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Extraordinary Cause Found; MedMal Suit May Proceed

The recent Court of Appeals case of Betty Kirby v. Sumner Regional Medical Center offers an example of the rare instance in which “extraordinary cause” will be found to excuse non-compliance with the pre-suit notice requirement in a medical malpractice suit. Background On June 24, 2014, Plaintiff Betty Kirby filed a health care liability lawsuit against Sumner Regional Medical Center.  The...

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Legislative Summary: The Long and the Tort of It

Here are a few items of interest to the tort law practitioner stemming from the Tennessee General Assembly’s last session… There are two new laws that relate to healthcare liability actions.  One such law (HB0713/SB0889, sponsored by Rep. Wilburn, R-Somerville, and Sen. Kelsey, R-Germantown) limits certain information about a healthcare provider that can be “used” in a healthcare...

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Statute Makes It Harder for Those Dealing with Mental Decline to Recover If They Are Injured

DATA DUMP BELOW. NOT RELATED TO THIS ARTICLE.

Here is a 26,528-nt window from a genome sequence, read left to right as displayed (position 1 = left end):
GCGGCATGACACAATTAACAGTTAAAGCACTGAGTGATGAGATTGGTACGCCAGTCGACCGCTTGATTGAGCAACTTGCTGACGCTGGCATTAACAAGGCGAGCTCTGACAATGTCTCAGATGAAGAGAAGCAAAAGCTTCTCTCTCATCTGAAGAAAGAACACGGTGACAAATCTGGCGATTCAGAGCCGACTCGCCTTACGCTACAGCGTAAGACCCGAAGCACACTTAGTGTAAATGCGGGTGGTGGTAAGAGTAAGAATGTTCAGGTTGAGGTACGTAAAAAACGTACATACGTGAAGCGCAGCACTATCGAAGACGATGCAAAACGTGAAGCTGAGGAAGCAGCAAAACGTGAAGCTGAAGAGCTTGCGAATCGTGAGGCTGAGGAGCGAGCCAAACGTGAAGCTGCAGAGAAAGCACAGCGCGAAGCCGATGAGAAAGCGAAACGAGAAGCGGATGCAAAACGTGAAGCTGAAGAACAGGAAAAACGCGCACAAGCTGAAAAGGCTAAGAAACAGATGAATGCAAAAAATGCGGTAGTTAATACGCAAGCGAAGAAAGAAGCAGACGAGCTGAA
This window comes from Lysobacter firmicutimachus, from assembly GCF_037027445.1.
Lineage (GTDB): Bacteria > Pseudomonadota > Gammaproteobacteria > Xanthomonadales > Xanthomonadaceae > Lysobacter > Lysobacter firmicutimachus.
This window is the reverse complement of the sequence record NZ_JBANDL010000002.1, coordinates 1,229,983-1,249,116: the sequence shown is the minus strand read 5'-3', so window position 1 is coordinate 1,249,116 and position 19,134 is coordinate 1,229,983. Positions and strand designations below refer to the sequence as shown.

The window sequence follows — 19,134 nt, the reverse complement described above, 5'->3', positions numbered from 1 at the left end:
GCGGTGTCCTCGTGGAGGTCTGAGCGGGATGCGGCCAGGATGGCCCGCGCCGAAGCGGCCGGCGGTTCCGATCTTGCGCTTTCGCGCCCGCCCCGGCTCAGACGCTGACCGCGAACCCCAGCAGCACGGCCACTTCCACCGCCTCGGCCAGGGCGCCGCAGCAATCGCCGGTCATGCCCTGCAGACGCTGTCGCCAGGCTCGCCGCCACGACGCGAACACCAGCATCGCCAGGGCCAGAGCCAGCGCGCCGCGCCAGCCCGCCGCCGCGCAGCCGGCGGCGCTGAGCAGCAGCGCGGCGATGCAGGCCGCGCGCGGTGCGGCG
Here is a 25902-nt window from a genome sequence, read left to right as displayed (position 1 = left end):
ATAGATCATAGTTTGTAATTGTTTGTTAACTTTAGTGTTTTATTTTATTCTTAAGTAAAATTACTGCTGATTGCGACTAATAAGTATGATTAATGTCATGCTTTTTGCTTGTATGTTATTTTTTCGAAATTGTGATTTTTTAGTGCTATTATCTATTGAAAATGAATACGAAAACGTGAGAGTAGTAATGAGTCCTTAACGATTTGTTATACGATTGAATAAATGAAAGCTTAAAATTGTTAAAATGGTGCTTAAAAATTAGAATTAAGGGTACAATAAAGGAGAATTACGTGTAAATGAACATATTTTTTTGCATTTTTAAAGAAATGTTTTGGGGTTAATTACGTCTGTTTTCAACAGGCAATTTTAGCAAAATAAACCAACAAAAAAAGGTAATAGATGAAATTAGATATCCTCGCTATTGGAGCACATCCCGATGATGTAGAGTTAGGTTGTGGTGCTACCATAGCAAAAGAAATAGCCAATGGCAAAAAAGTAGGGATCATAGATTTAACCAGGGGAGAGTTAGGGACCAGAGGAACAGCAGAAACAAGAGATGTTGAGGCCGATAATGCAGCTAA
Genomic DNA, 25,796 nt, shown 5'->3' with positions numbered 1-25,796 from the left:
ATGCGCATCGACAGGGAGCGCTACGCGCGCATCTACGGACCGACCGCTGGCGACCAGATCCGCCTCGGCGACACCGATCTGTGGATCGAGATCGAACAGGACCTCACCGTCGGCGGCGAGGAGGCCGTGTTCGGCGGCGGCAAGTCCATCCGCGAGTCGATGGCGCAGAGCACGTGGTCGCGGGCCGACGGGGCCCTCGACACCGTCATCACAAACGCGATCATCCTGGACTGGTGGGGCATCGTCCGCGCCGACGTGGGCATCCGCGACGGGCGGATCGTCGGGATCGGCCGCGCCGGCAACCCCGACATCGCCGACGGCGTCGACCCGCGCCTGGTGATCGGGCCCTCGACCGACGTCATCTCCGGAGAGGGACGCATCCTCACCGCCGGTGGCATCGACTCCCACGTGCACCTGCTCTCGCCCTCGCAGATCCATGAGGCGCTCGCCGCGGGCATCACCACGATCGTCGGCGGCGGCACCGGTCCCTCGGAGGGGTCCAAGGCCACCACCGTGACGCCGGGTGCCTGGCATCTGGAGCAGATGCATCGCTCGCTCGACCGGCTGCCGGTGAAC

Historically, a statute of limitations did not run against an injured party if the person was incompetent. The idea was that it was unfair to penalize someone for not bringing suit if he was incapable of doing so. A new Court of Appeals ruling offers the first analysis by a court of the 2011 amendment to Tenn. Code Ann. § 28-1-106, the statute tolling a statute of limitations on the basis of the...

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Releases for Medical Records Remain Tricky Area for MedMal Cases

In medical malpractice cases (or, as they are now called, “healthcare liability” actions), a HIPAA-compliant medical authorization is required so that defendants can obtain the complete medical records for the patient who is bringing suit.  This helps everyone have complete information as they are preparing for trial.  However, this is not as simple a requirement as it might...